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I wanted to compute the total length of the substrings of a string for a coding problem I am attempting.

i.e For $input = abcd$ then then required answer would be $4 + 6 + 6 + 4$ i.e) $ abcd + abc + bcd + ab + bc + cd + a + b + c + d$

The total length of substrings where length of the string is $n$ would be

$\sum_{r=1}^{n/2} r * 2 * nCr $ where n is even and

$\sum_{r=1}^{n/2} r * 2 * nCr $ plus addition term $ n/2 * nCr$ where n is odd

I can brute force this an compute it but that would increase the time complexity of the solution.

Could you please help me convert this summation formula to a single equation that can be computed in constant time.

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  • $\begingroup$ Noting that $$r{n\choose r}=n{n-1\choose r-1}$$ and the symmetry $${n\choose k}={n\choose n-k}$$ together with the identities $$\sum_{k=0}^n{n\choose k}=2^n$$ trivializes this rather drastically, no? $\endgroup$ – Did May 6 '18 at 12:26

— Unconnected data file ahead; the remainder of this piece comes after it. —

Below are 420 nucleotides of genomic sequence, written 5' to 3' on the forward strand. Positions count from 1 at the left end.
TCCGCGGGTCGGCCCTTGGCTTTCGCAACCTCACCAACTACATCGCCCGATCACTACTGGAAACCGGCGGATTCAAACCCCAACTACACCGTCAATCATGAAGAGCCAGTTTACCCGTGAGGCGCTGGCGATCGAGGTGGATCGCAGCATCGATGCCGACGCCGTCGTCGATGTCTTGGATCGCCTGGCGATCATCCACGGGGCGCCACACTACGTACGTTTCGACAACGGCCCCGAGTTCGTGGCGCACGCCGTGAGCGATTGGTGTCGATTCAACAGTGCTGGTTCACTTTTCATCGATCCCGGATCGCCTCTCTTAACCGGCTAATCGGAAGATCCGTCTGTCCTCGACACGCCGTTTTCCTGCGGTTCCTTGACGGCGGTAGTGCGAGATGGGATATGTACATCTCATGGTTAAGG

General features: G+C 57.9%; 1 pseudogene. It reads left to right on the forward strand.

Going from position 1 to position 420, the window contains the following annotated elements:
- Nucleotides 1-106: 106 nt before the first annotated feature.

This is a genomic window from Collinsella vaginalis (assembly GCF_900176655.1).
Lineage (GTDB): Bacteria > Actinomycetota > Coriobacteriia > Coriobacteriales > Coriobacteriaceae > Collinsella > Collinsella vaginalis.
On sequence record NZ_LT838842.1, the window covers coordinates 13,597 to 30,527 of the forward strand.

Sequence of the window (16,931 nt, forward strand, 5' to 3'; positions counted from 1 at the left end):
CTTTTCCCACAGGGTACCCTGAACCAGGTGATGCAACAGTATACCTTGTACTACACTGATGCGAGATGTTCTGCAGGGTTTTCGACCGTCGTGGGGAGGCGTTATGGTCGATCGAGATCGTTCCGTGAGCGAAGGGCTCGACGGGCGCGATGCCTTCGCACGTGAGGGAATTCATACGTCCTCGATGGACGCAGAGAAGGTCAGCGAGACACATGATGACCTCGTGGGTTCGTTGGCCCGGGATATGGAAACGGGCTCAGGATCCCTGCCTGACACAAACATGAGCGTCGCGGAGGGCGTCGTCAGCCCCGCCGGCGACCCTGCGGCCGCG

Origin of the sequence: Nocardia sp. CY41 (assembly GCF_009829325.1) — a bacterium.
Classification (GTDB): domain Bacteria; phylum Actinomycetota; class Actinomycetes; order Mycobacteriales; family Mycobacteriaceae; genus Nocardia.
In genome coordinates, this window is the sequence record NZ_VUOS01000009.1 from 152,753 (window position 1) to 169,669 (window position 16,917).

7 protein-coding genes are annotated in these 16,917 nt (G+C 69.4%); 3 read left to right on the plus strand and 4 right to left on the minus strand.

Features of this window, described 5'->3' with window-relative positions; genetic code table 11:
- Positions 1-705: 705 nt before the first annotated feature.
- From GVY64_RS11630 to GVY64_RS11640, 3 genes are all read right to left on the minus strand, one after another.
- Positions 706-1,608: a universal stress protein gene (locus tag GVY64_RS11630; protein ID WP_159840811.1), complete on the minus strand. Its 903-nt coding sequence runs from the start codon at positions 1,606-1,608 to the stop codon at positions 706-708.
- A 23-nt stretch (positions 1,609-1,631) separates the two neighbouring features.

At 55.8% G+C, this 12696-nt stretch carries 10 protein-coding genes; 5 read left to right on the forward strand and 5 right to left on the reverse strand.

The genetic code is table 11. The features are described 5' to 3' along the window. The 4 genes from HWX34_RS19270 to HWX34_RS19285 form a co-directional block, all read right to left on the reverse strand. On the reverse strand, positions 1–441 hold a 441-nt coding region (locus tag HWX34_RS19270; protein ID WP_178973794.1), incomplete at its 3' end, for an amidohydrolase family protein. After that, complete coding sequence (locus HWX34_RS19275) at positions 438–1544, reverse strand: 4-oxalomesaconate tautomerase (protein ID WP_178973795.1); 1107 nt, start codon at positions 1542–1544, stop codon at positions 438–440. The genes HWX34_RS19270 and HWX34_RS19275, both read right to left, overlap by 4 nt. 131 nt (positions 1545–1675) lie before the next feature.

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    $\begingroup$ For $n=4$, I get $\sum_{r=1}^{n/2}r*2*nCr=1*2*4+2*2*6=32\not=20=4+6+6+4$. So how do the formulas relate to the example? $\endgroup$ – Barry Cipra May 6 '18 at 13:07
  • $\begingroup$ @BarryCipra Yes, you are right. The equation is wrong. Turns out the problems doesn't involve combinations at all. $\endgroup$ – thebenman May 6 '18 at 15:42
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Let $n$ be the length of the string and $k$ be a possible length of a substring, so $1\leq k\leq n$. Now the first $n-k+1$ places of the string could be the start of the substring, because you need at least $k-1$ places for the rest of the substring. So there are exactly $n-k+1$ substrings of length $k$, their combined length being $k(n-k+1)$

So if we sum over all possible substring lengths, we get $$S(n)=\sum_{k=1}^n k(n-k+1)=(n+1)\sum_{k=1}^n k - \sum_{k=1}^n k^2 = \frac{n(n+1)^2}{2}-\frac{n(n+1)(2n+1)}{6}$$

I'm sure you can simplify the right hand side yourself. (We really have $S(4)=20$.) The problem is easier than you anticipated, but I'm afraid you cannot calculate it in "constant time", as $S(n)\in\mathcal{O}(n^3)$, but in a line of code? Sure.

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